Program Advisory Committee
- Dietmar Harhoff, Director of the Max Planck Institute for Innovation and Competition
- Stefan Hornbostel, Head of Research System and Science Dynamics, DZHW
- Alfred Schillert, chairman Technologie Allianz
- Volker Meyer Guckel, deputy Secretary-General of the Stifterverband für die Deutsche Wissenschaft
Dietmar Harhoff is Director at the Max Planck Institute for Innovation and Competition and Honorary Professor for Entrepreneurship and Innovation at the Ludwig-Maximilians-University Munich (LMU), where he was Director of the Institute for Innovation Research, Technology Management and Entrepreneurship (INNO-tec) from 1998 to 2013. After graduating with a Diploma degree in mechanical engineering, Dietmar Harhoff began his professional career as a research engineer in Great Britain and Germany. From 1985 to 1987, he was a McCloy Scholar at Harvard University (M.P.A. 1987). In his MIT doctoral thesis (Ph.D. 1991) he analyzed research incentives and voluntary information disclosure. Harhoff’s research focuses on issues in innovation and entrepreneurship, intellectual property and industrial economics. Since 2007 he is the Chairman of the Commission of Experts for Research and Innovation (EFI) of the German Federal Government.
Dr. Volker Meyer-Guckel studied English Philology, Chemistry and Philosophy at the Universities of Kiel, Belfast, and New York. From 1989 until 1993 he taught American Culture and Literature at the University of Kiel where he completed his Ph.D. in American Studies in 1992. He then joined the Studienstiftung des deutschen Volkes (German National Scholarship Foundation), where in 1995 he became Head of the Press and Communication office. From 1997 until 1999 he served on Federal President Roman Herzog's staff concentrating on international, cultural and educational issues. In 1999 he joined the Stifterverband für die Deutsche Wissenschaft (Donors’ Association for the Promotion of Sciences and Humanities in Germany) as Senior Manager for programmes focussing on Higher Education Reform as well as Change Management in Science and Research. In 2005 he was promoted to Head of the Programmes and Funding Department and Deputy Secretary General. Dr. Meyer-Guckel is a governing board member in various foundations, Chairman of the Leuphana University’s Board of Trustees, member of the Board of Trustees of the Europa Universität Viadrina, Frankfurt/Oder, member of the steering committee of the German National Expert Forum on the Digital Future of Higher Education and member of the Global Learning Council.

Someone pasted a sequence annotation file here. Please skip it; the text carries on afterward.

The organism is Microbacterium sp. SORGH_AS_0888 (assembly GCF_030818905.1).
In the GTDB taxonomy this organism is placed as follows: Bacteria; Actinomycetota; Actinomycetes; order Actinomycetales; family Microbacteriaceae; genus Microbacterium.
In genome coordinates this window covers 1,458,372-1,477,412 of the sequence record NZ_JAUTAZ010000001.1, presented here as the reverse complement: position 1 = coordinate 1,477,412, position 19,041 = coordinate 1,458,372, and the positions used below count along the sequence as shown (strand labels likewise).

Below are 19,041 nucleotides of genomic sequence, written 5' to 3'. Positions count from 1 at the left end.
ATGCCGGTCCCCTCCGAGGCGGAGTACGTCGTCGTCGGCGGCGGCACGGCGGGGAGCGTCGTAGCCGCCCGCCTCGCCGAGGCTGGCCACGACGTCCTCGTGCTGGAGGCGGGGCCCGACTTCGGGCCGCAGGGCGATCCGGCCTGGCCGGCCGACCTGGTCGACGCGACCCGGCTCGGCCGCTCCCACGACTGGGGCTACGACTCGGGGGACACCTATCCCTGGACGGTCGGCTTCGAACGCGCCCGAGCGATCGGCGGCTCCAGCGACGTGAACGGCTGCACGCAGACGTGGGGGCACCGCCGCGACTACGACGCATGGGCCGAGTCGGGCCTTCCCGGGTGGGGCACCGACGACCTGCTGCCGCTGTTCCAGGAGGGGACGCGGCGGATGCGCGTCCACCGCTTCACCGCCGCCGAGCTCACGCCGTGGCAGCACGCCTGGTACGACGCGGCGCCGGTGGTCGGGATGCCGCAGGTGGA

Following his PhD, Jérôme was a business consultant at Bain, the globally leading strategic business consultancy firm in private equity. Currently as the Head of Business Development of VIB’s Innovation & Business unit, Jérôme is responsible for the team involved in all industry collaborations, licensing of VIB assets and strategic collaborations.